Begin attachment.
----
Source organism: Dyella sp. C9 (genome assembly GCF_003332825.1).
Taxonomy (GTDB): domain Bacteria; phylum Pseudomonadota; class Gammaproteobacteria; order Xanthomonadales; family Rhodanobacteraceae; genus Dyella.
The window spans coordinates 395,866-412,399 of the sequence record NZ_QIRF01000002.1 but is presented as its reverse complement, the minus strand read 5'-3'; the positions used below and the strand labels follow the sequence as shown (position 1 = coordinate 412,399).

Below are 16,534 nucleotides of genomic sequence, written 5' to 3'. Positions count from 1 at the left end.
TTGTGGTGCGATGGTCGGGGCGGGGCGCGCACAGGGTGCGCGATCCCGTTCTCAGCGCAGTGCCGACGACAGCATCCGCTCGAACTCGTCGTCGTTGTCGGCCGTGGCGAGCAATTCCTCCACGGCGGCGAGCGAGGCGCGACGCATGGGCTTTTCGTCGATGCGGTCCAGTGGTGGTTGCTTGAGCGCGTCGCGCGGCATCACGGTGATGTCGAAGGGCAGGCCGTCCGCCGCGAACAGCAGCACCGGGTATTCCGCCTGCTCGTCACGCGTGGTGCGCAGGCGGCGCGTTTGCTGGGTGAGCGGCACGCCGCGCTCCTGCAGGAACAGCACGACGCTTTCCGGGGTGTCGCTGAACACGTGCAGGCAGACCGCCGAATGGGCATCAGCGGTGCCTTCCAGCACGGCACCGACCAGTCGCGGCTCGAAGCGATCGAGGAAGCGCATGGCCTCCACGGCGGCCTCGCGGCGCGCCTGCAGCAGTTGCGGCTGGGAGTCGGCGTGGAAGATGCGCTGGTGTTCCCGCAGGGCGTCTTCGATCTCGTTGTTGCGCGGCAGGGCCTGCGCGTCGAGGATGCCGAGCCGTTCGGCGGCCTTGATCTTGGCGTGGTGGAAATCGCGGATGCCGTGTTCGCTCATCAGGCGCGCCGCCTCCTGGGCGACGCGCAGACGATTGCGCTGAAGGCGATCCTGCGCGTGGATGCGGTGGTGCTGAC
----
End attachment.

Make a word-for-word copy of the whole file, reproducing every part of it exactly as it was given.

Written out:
Source organism: Dyella sp. C9 (genome assembly GCF_003332825.1).
Taxonomy (GTDB): domain Bacteria; phylum Pseudomonadota; class Gammaproteobacteria; order Xanthomonadales; family Rhodanobacteraceae; genus Dyella.
The window spans coordinates 395,866-412,399 of the sequence record NZ_QIRF01000002.1 but is presented as its reverse complement, the minus strand read 5'-3'; the positions used below and the strand labels follow the sequence as shown (position 1 = coordinate 412,399).

Below are 16,534 nucleotides of genomic sequence, written 5' to 3'. Positions count from 1 at the left end.
TTGTGGTGCGATGGTCGGGGCGGGGCGCGCACAGGGTGCGCGATCCCGTTCTCAGCGCAGTGCCGACGACAGCATCCGCTCGAACTCGTCGTCGTTGTCGGCCGTGGCGAGCAATTCCTCCACGGCGGCGAGCGAGGCGCGACGCATGGGCTTTTCGTCGATGCGGTCCAGTGGTGGTTGCTTGAGCGCGTCGCGCGGCATCACGGTGATGTCGAAGGGCAGGCCGTCCGCCGCGAACAGCAGCACCGGGTATTCCGCCTGCTCGTCACGCGTGGTGCGCAGGCGGCGCGTTTGCTGGGTGAGCGGCACGCCGCGCTCCTGCAGGAACAGCACGACGCTTTCCGGGGTGTCGCTGAACACGTGCAGGCAGACCGCCGAATGGGCATCAGCGGTGCCTTCCAGCACGGCACCGACCAGTCGCGGCTCGAAGCGATCGAGGAAGCGCATGGCCTCCACGGCGGCCTCGCGGCGCGCCTGCAGCAGTTGCGGCTGGGAGTCGGCGTGGAAGATGCGCTGGTGTTCCCGCAGGGCGTCTTCGATCTCGTTGTTGCGCGGCAGGGCCTGCGCGTCGAGGATGCCGAGCCGTTCGGCGGCCTTGATCTTGGCGTGGTGGAAATCGCGGATGCCGTGTTCGCTCATCAGGCGCGCCGCCTCCTGGGCGACGCGCAGACGATTGCGCTGAAGGCGATCCTGCGCGTGGATGCGGTGGTGCTGAC